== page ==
Kazem Moussavi, a prominent German-Iranian dissident, told JNS, that to do justice to “Women, Life, Freedom” as proclaimed by Annalena Baerbock, leaders of the regime — “[Supreme Leader] Ali Khamenei, [President] Ebrahim Raisi and the Revolutionary Guard in their entirety, who are responsible for the murder of Mahsa Amini and countless others — must be put on Germany’s terror list, regardless of the EU’s Iran policy.”

The slogan “Woman, Life, Freedom” has become the battle cry of the nationwide protests against the Islamist government.

Sheina Vojoudi, an Iranian woman who fled to Germany to escape persecution, told JNS that “since the ‘bloody November’ [2019] we’ve been waiting for Germany to choose the right side of history and cut its ties and negotiations with the Islamic Republic which massacred more than 1,500 innocent Iranians including children in just three days. At that time we expected Germany to take a position and choose human rights over its business with the mullahs who are actually making deals with other countries with our wealth.”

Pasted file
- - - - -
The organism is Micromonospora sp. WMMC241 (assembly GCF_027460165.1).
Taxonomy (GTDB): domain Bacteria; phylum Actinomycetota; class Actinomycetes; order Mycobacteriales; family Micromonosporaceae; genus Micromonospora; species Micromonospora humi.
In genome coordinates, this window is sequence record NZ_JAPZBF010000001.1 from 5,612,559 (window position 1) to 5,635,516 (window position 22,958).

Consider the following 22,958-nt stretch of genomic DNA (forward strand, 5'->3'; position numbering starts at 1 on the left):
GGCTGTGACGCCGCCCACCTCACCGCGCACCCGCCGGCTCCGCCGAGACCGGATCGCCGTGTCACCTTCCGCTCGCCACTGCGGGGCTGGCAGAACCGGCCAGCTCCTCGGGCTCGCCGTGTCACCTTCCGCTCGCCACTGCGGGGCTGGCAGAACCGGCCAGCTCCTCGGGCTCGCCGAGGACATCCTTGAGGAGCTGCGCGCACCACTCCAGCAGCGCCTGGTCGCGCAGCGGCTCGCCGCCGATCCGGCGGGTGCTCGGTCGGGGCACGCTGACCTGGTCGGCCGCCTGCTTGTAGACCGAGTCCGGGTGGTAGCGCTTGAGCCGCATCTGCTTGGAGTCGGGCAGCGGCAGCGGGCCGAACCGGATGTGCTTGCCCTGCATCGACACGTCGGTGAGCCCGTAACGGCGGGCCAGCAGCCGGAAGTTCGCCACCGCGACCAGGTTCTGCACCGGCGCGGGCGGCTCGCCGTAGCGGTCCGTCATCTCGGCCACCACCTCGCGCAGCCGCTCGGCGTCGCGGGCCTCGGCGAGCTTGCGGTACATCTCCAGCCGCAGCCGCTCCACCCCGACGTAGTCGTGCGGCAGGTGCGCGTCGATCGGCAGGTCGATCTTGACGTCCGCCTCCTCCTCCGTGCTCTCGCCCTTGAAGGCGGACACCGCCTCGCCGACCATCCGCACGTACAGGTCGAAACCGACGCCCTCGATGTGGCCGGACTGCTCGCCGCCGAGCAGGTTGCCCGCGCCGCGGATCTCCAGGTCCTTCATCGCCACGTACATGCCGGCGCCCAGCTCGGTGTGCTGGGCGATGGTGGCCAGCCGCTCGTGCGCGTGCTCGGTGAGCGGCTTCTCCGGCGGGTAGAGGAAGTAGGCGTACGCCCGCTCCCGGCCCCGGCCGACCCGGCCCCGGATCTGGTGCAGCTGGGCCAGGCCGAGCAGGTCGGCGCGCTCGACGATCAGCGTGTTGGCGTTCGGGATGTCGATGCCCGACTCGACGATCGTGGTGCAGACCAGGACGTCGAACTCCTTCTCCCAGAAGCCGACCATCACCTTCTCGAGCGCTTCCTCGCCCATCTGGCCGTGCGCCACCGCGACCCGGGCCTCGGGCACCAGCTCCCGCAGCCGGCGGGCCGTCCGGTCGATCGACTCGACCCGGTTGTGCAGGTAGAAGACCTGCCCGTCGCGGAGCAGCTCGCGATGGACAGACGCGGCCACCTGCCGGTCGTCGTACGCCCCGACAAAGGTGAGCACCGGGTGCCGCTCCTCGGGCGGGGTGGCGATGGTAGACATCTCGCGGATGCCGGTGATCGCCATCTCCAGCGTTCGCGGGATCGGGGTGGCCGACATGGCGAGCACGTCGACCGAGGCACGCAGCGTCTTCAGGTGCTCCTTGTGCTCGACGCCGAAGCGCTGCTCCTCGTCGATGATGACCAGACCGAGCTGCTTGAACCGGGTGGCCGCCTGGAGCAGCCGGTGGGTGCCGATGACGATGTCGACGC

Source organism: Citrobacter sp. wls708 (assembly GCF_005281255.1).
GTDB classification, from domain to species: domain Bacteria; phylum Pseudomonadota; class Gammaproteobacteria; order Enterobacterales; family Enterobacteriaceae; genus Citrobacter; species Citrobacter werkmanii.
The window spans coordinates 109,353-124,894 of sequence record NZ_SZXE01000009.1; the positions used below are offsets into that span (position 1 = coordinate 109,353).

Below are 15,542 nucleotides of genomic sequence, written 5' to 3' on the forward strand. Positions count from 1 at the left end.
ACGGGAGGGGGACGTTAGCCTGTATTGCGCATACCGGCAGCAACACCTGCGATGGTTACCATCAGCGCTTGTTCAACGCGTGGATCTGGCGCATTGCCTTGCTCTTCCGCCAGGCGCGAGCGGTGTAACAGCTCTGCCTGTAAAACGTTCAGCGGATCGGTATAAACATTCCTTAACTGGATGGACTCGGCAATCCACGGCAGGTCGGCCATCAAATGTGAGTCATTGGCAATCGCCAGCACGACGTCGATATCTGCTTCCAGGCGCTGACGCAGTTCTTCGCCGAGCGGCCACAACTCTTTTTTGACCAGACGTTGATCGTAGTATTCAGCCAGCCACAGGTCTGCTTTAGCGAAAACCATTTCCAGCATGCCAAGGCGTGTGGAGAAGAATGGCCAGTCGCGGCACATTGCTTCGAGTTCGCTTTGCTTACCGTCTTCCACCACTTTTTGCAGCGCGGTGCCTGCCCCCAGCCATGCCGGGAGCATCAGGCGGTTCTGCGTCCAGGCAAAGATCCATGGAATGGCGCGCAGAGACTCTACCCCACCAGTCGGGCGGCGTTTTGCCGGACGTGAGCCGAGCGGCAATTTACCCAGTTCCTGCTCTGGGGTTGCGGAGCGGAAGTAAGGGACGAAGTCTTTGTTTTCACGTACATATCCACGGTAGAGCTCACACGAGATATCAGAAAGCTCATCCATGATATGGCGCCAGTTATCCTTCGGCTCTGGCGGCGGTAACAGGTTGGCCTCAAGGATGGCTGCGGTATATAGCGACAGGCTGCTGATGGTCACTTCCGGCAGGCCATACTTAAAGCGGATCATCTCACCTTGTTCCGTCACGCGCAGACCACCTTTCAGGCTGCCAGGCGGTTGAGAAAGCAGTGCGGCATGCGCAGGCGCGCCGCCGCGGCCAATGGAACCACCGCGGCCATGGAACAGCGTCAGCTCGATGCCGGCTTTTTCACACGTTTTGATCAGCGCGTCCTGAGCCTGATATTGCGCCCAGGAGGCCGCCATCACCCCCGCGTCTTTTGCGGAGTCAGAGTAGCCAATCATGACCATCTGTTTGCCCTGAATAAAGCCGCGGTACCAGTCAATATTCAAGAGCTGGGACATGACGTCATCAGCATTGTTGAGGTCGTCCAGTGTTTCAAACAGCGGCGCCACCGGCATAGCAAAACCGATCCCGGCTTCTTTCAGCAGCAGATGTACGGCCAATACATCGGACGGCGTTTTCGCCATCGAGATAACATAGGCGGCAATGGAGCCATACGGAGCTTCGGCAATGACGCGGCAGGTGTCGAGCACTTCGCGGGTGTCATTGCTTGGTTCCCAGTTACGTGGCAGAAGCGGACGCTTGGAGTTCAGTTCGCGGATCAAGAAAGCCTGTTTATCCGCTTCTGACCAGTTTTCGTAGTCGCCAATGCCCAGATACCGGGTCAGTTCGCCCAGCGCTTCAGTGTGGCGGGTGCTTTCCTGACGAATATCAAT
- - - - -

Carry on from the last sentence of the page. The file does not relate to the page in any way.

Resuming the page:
“It’s a big step for Germany to finally start to defend human rights but it’s not enough, said Vojoudi, a spokeswoman for the Senate of the National Iranian Congress. “We expect Germany to cut all its diplomatic relations with the Islamic Republic, expel all of the Islamic Republic’s diplomats and lobbyists, conduct an investigation about Abr Arvan, the [Iranian content delivery network and cloud service] company that helped the Islamic Republic to kill more than 1,500 Iranians from Germany, and stop all the city partnerships with the Islamic Republic.”

 “We’ve always criticized German foreign policy towards Iran. We understand that Germany wants to preserve its own benefits but if Germany claims to be a country that respects and defends human rights, it must change its ways,” Vojoudi said.

Both Moussavi and Vojoudi have urged Freiburg Mayor Martin Horn to pull the plug on the twin city partnership with Isfahan.

Horn has refused. Amnesty International recently took him to task for his statements in support of the partnership with a regime in Isfahan that is gunning down protesters.